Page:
|Poor chair||Makeshift lumbar support|
The problems with sitting at workstations fall into several categories.
- Inadequate design or choice of chairs
- Fatigue from constant sitting
- Employee lack of knowledge about proper adjustment
- Keep the spinal column in its neutral, S-curve posture
- Help position the person at an appropriate height for the work
- No pressure points on buttocks or behind knees
- Minimize shoulder fatigue
- Ability to change position
- Note: The difference between the underlying principle vs. common approaches to meeting the principle is especially important here. For example, a chair does not need to be height adjustable to be “ergonomic.” There are many times when a fixed-height chair is fine, if it fits the person correctly. Height adjustment is certainly a good feature of a chair and usually something to require in a chair. But that’s not the point — the point is meeting the underlying principles, i.e., neutral posture, eliminating pressure points, and so forth.
Ideas and Options
Features of a good chair
|Good shop chair||Good chair for light operations|
Proper lumbar support — The backrest should fit snugly into the small of the back, curved to fit the lumbar spine. Usually this entails a back rest that can be adjusted up and down as well as forward and backward. In most chairs, the backrest must be separate from the seat pan in order to have these functions.
Height adjustment with pneumatic lift — Almost all new chairs have this feature because of the key benefits it provides:
- Accommodates individual employee stature
- Permits adjustment for different tasks
- Allows occasional change of posture to reduce fatigue
- Enables adjustment to prevent pressure points on buttocks or behind knees
- Good cushioning — to prevent pressure points.
Note: There are some personal preferences regarding issues like thickness and shape of the cushioning that are not ergonomics issues per se. As long as there are no pressure points, the ergonomic objectives are met.
Arm rests — Arm rests are usually required for office and computer work, but not necessarily for industrial work. The purpose of an arm rest is to relieve fatigue on the shoulder muscles. Often in production areas, it is better to provide the necessary arm support on the workstation itself. Depending upon the task, arm rests on the chair may be a hindrance to arm movement or they may be appropriate.
Covering — Fabric is typically not used in production areas that are dusty and/or where more than one person uses the same chair. Coverings such as polyurethane are easier to clean.
|Creeper and low stool on casters||Low stool on casters|
Casters vs. glides — Usually the flooring in production work areas is hard and casters can roll too easily. Casters are usually needed for carpeted floors where sliding a chair would otherwise be difficult. However, there are manufacturing operations where casters provide the mobility needed to perform tasks, such as on small stools used to work on low sections of large products. Good wheel selection can help in these situations.
Slant vs. right angle
|Good feature — Slightly reclined backrest||Good feature — Forward slant of seat pan|
A common misperception is that the best orientation for a chair is at a perfect right angle. This orientation is not “wrong,” but it is better to lean back slightly or tilt the seat pan forward. The scientific evidence for a semi-crouch position shows that the right-angle position tends to flatten the natural curve of the lower back or even curve it the wrong way.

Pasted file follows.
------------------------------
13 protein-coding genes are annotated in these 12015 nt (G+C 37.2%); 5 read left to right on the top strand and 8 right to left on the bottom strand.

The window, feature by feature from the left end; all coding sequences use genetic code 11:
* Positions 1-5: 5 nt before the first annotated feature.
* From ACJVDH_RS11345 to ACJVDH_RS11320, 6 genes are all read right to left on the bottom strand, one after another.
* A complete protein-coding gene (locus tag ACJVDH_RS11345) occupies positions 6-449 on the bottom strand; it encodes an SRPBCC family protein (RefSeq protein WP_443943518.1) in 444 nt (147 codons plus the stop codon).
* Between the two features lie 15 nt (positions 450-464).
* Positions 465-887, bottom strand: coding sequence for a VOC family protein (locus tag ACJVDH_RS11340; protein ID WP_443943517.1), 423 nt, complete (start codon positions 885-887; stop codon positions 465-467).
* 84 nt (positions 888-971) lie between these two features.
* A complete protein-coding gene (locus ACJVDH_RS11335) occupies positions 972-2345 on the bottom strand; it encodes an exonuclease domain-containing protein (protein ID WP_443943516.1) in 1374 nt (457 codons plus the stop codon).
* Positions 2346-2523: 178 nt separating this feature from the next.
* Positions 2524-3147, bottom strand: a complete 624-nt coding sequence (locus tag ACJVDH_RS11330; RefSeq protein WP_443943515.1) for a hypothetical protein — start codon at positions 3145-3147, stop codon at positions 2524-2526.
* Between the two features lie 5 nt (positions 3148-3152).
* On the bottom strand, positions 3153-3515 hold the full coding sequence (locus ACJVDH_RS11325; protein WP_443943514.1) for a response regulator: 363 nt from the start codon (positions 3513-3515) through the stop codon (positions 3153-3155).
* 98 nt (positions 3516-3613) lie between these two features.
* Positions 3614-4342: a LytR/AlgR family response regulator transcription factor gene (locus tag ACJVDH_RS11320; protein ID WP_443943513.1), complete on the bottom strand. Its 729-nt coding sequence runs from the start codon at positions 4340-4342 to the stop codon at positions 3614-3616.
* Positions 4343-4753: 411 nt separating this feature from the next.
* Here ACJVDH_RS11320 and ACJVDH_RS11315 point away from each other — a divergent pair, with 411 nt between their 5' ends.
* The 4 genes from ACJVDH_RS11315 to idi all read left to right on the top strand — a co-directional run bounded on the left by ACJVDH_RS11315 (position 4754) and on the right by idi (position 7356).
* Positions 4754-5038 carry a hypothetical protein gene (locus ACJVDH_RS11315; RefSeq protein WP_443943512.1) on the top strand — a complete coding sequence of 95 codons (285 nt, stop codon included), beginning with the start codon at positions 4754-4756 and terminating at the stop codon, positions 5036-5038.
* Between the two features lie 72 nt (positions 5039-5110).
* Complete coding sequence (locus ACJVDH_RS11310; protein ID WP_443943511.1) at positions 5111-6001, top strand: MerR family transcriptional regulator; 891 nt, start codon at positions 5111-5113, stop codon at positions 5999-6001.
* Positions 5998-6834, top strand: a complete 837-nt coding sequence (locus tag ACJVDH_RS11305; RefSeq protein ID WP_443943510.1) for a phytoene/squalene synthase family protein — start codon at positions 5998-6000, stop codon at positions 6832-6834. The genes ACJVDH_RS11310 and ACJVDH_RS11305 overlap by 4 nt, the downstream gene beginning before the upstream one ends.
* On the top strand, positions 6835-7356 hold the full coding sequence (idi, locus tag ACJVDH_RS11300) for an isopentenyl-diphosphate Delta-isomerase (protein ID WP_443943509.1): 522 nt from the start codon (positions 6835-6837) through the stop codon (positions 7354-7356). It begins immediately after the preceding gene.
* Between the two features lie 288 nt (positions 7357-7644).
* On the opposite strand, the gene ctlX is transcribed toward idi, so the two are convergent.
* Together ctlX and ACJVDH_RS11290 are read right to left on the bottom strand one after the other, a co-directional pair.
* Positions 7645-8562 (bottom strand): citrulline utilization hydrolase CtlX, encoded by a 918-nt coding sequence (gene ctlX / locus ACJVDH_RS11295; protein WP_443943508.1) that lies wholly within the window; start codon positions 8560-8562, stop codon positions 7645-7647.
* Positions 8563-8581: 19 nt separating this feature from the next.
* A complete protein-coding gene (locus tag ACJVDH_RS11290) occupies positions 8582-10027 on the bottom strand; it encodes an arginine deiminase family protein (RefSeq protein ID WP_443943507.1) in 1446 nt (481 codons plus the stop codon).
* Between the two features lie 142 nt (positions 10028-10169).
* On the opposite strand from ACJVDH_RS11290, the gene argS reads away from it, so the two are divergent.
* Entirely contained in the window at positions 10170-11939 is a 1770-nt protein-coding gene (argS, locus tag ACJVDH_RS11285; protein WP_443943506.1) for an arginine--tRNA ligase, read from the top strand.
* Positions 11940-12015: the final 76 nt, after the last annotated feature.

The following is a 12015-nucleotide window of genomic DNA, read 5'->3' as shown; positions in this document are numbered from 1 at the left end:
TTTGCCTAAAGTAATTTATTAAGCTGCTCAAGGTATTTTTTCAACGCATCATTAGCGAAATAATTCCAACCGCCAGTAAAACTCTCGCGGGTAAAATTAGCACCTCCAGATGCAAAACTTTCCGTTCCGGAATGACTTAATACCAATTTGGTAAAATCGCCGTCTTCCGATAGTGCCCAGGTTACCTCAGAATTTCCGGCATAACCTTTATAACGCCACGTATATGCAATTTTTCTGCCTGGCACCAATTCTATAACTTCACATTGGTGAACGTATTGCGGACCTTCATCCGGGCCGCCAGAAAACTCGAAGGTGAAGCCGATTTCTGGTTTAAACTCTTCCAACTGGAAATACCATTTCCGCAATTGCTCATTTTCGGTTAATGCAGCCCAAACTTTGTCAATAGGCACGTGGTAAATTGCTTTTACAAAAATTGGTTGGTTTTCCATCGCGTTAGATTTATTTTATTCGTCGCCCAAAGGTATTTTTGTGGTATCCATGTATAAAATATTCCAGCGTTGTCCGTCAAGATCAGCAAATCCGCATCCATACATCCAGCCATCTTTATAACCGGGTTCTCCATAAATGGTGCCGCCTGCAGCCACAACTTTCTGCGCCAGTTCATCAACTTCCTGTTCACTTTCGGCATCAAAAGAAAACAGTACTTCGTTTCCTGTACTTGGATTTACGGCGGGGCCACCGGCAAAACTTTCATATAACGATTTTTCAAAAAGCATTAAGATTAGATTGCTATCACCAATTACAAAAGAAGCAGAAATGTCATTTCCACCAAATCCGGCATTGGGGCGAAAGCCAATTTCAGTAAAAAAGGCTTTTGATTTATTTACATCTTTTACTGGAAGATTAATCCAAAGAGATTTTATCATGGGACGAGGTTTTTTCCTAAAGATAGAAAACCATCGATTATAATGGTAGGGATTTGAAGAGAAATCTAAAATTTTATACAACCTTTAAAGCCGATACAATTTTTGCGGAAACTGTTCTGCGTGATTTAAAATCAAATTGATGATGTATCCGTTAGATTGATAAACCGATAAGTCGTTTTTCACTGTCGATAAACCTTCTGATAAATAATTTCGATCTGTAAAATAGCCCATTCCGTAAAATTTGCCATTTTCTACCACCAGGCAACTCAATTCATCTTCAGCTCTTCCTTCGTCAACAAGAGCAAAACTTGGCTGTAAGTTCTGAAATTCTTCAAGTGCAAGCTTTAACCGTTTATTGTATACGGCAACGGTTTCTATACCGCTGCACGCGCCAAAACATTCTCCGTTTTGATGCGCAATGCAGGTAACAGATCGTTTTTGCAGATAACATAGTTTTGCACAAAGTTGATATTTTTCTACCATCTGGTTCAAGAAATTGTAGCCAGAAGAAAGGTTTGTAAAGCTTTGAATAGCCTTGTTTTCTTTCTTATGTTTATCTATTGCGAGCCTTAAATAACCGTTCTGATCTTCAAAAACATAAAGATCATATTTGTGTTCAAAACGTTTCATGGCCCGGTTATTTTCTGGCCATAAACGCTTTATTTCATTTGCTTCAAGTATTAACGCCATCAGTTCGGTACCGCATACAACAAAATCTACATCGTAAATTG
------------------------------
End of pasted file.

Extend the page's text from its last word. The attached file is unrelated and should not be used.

|No support||Added support|
A very common issue is that the chair backrest cannot be moved forward sufficiently when employees sit upright at a workstation. Ideally, the chair should be capable of this function. However, it can be satisfactory to add lumbar support, like the wire mesh version shown above right. Hundreds of cushions are available.
|Older shop chair with good shallow seat pan|
Excessive depths of seat pans for benchwork is a shortcoming of virtually all shop chairs on the market today. The back rests simply do not come forward far enough to provide sufficient lumbar support. Ironically, some older chairs are much better in this regard.
The old shop chair shown above has an unusually shallow seat pan, which makes sitting surprisingly comfortable given its antique appearance and lack of cushioning. This chair is also very adjustable, although it requires a screwdriver and wrench and thus is not changed quickly.
|Rest bar used by U.S. Postal Service||Back rest, like leaning against lamp post|
Lean stands provide an option for specialized situations, such as where a job that mostly requires standing or walking, but occasionally offers a micro-break. A good example is operating a machine that has a cycle time that is longer than the time needed for the employee to perform other tasks. Standard chairs are not suitable for these situations because they are not fast and easy to get up from. The lean stand provides a way to “take a load off,” but yet allow instant standing.
- Lean stands should not be used in place of a good shop chair with good lumbar support.
- It is tempting for employees to try to sit on the lean stand and thus not use it appropriately. The point of a lean stand is to provide an occasional alternative to standing, but the body weight should still be supported by the legs. The back rest style may be a better choice since it provides some relief from constant standing, but does not offer the temptation to sit.
|Unconscious adjustment of car seats||There is no single posture that is correct for a full workday. Movement and change in position.|
Most people are not yet accustomed to adjusting chairs or any other equipment in the workplace. At some point in the future, however, it will be part of unconscious daily habits, just like we do with car seats. Until we reach that point, training is needed: